So, the reason I opened this up as a combining of option1 and option 2 is I believe there might be some compromise here that does not create large technical challenges. If there is a way to make the data warehouse concept work without making my head explode, then I would want to do it that way.

I guess I would have to figure out how the “Database C” could be structured to allow for this to work and then come up with the archiving process to move old data there.

I guess I would also have to figure out the “Frontend” reporting package to use as that might impact how the data get structured in “Database C”

It will obviously take more planning than I had originally thought, but I am not in a position to shy away from it now. I have a problem to solve, and this looks like the path to an answer.

Thanks @brian_pond


This is a very important and interesting conversation.

Bookmarking this for updates

@brian_pond I know you are not a fan of attempting to keep a bunch of parallel ERPNext servers in sync, but please review this idea and give me your thoughts.
(I have such servers already because of how I run backups.)

Okay… Here is another possible approach.

I am not sure if this would work for everyone, but it might work for me in particular because I maintain multiple, identical servers for each of my clients. I do this in order to make use of my Poor Man’s Backup System v2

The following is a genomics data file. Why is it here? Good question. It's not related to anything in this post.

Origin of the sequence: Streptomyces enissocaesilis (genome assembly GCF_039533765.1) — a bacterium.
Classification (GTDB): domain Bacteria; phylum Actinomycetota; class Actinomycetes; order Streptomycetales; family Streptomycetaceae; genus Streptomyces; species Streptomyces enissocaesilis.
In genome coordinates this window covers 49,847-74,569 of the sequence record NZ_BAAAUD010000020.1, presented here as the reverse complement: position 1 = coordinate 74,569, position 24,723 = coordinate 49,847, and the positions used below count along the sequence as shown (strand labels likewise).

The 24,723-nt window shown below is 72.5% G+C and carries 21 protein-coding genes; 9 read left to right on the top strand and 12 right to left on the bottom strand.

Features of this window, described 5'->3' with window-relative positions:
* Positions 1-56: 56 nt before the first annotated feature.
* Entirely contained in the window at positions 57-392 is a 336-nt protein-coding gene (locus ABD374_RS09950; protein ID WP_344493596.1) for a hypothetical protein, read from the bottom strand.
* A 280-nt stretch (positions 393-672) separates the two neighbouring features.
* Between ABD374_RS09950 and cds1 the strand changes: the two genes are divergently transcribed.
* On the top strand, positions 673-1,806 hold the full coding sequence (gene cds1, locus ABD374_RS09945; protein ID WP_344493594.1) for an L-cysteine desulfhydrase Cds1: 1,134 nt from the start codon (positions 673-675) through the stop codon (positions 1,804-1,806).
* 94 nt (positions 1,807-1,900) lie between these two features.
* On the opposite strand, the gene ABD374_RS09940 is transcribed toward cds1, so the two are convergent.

In my poor mans backup, I use server images to replicate the server multiple times under sub-domains and then send hourly backups to these servers of the entire live database from the production server.

So… Having these backup servers with very complete databases on them, maybe another approach could be done like this:

  • create another server using the client server image
  • port the latest backup to the new server
  • run the OPPOSITE of a data archive and delete all NEW records after a particular historical date (like the fiscal year transition).
  • Once all NEW records are gone, make another backup of the now smaller database

Okay… so why do this you might ask?

This approach would give me database backup of the old data I was hoping to archive off using the old data first method that I started this thread on. By deleting all of the newest records and leaving only the old records in the database that I wanted to archive anyway, I now have a valid (and restorable) database of the archive old data that can be loaded up on any of the backup servers to be used for historical research.

To make this method work one would have to delete all of the records that followed the closing of the first fiscal year of the system data. That would give you year one of your archive.